Many of the predictions made by the proprietors did materialize. Several new wharves were built, the "Mansion House" Hotel was placed under construction, lots were sold and houses constructed, and churches were established. East Liverpool did become a "thriving" manufacturing center, but that achievement remained decades away. The railroad project, however, collapsed under the strain of a nationwide depression which befell the country in 1837. The City of Hills and Kilns Life and Work in East Liverpool, Ohio William C. Gates. East Liverpool Historical Society, (1984) pp. 22-26.
With the pottery industry booming, the construction of a railroad provided East Liverpool with its long-awaited link to the rest of the nation. Not only did it provide speculators with additional incentive but it directly benefitted the community with both short-term advantages and permanent gains.
The Cleveland and Pittsburgh Railroad Company was originally chartered on 14 March 1836 to construct a road from Cleveland to a point in the direction of Pittsburgh "... on the State line between Ohio and Pennsylvania, or on the Ohio River." Because of the Panic of 1837, construction was not begun and the project was not revived until 1845 when the charter was reissued. Agents for the company canvassed the towns and areas on the proposed route seeking support and subscriptions. East Liverpool citizens held a meeting on 22 January 1847 at the home of Aaron Brawdy to discuss the issue. With John S. Blakely, one of the incorporators of the company in the chair, they resolved to aid the railroad company in securing a right-of-way along the river between Wellsville and the state line above East Liverpool. Wellsville, the southern terminus of the line from Cleveland to the river, also enthusiastically endorsed the project and proponents set about raising the necessary capital. Construction on the main line, as it was known, began in July of 1847. John Thomas wrote in 1847 that "the Rail Road leaver [sic] at Present is sume [sic] what rageing." Progress was slow until 1849 when the entire line from Wellsville. to Lake Erie was put under contract. The company obtained legislative permission from Pennsylvania in 1850 to extend its line to Pittsburgh. In July 1851 another meeting was held in East Liverpool in which James Blakely and C. Prentiss, president of the Cleveland and Pittsburgh Railroad Company, addressed the crowd concerning the benefits of the project to the town. George S. Harker, Stockdale Jackman, and Blakely were appointed to solicit sales of stock.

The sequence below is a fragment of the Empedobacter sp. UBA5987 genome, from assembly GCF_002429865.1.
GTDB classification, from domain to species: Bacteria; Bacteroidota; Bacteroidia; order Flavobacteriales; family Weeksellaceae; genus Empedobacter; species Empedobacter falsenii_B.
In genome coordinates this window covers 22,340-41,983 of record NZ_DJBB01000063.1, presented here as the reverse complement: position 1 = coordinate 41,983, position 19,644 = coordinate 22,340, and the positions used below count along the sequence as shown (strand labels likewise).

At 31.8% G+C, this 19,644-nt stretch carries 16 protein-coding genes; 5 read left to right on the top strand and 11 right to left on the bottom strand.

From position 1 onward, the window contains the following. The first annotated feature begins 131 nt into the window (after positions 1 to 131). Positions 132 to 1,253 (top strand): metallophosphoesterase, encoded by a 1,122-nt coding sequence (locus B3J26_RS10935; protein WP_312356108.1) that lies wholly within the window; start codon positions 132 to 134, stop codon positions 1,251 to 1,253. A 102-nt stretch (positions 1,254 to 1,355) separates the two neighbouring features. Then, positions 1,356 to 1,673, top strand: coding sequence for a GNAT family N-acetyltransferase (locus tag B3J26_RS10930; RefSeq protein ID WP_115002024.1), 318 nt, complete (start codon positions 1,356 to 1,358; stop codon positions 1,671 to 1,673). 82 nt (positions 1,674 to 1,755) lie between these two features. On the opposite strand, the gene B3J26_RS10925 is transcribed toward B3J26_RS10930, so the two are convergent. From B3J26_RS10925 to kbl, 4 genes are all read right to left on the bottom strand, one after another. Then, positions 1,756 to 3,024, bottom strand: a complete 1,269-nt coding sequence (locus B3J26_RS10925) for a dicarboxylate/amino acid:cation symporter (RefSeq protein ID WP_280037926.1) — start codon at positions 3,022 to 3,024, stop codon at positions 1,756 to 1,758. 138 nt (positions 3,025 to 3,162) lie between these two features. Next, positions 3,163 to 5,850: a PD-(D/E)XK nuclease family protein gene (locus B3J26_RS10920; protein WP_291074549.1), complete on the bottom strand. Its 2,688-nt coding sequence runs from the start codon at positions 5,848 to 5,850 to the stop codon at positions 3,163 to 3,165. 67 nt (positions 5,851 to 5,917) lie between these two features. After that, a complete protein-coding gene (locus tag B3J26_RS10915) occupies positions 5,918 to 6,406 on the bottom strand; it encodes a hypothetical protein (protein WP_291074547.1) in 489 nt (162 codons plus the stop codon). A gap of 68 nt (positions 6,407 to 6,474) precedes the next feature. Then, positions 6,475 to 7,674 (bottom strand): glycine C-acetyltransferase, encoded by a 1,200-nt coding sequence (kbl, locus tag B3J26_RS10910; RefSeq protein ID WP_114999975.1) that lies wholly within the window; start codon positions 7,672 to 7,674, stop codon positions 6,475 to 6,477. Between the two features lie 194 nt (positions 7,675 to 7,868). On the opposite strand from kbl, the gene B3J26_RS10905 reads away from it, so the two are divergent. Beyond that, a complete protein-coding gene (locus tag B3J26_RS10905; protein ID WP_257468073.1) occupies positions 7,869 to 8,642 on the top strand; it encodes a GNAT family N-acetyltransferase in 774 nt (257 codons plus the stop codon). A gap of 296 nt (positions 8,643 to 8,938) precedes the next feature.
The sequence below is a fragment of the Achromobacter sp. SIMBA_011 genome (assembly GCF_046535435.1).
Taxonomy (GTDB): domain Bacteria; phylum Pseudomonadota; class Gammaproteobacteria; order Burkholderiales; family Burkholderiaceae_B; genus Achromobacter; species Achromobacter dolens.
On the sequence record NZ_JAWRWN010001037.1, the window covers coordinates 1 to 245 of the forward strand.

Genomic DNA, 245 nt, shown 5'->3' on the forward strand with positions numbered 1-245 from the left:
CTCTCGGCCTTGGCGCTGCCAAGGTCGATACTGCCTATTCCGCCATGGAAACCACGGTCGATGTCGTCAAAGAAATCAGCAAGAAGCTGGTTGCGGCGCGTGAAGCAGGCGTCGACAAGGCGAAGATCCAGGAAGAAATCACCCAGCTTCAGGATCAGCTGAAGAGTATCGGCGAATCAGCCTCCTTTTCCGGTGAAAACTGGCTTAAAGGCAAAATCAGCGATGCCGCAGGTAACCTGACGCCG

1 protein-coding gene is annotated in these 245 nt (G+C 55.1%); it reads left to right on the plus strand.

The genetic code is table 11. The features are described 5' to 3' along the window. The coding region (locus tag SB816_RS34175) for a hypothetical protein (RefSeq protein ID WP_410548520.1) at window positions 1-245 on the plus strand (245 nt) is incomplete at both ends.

On 14 February 1852 the construction of the railroad line to Wellsville was completed, and within a few days the first freight train rolled over the rails from Cleveland to the Ohio River terminus. The editor of the Wellsville Patriot proclaimed "This, certainly is a great achievement in our history, and one for which every citizen should feel proud ....86 East Liverpool potters and traders could now transport goods the three miles to Wellsville and ship them to points north. As evidenced by the earlier discussion, enthusiasm continued to run high and speculation was rampant concerning the railroad now only a few miles away. Optimism subsided, however, when it was learned that construction of the branch line from Wellsville, through East Liverpool, to Pittsburgh would be delayed because of a lack of capital. Near the end of 1854 the company was able to sell $150,000 worth of additional bonds in Hartford, Connecticut and prospects brightened. By September of 1855 the branch line, termed the Beaver (Pennsylvania) extension, was under contract and being constructed "with vigor." General contractor J.B. King and Company subcontracted locally with Gaston to grade and construct the railroad from Walker's brick yard (just south of town) to Harker's pottery, which was located near the Ohio River north of the corporate limits. The completion of the extension was eagerly awaited by residents and manufacturers alike. Potters suffered materially from delays in shipments because of low water in summer and the river's being icebound during much of the winter season. By September 1856 cars were operating over the extension and East Liverpool finally had its railroad."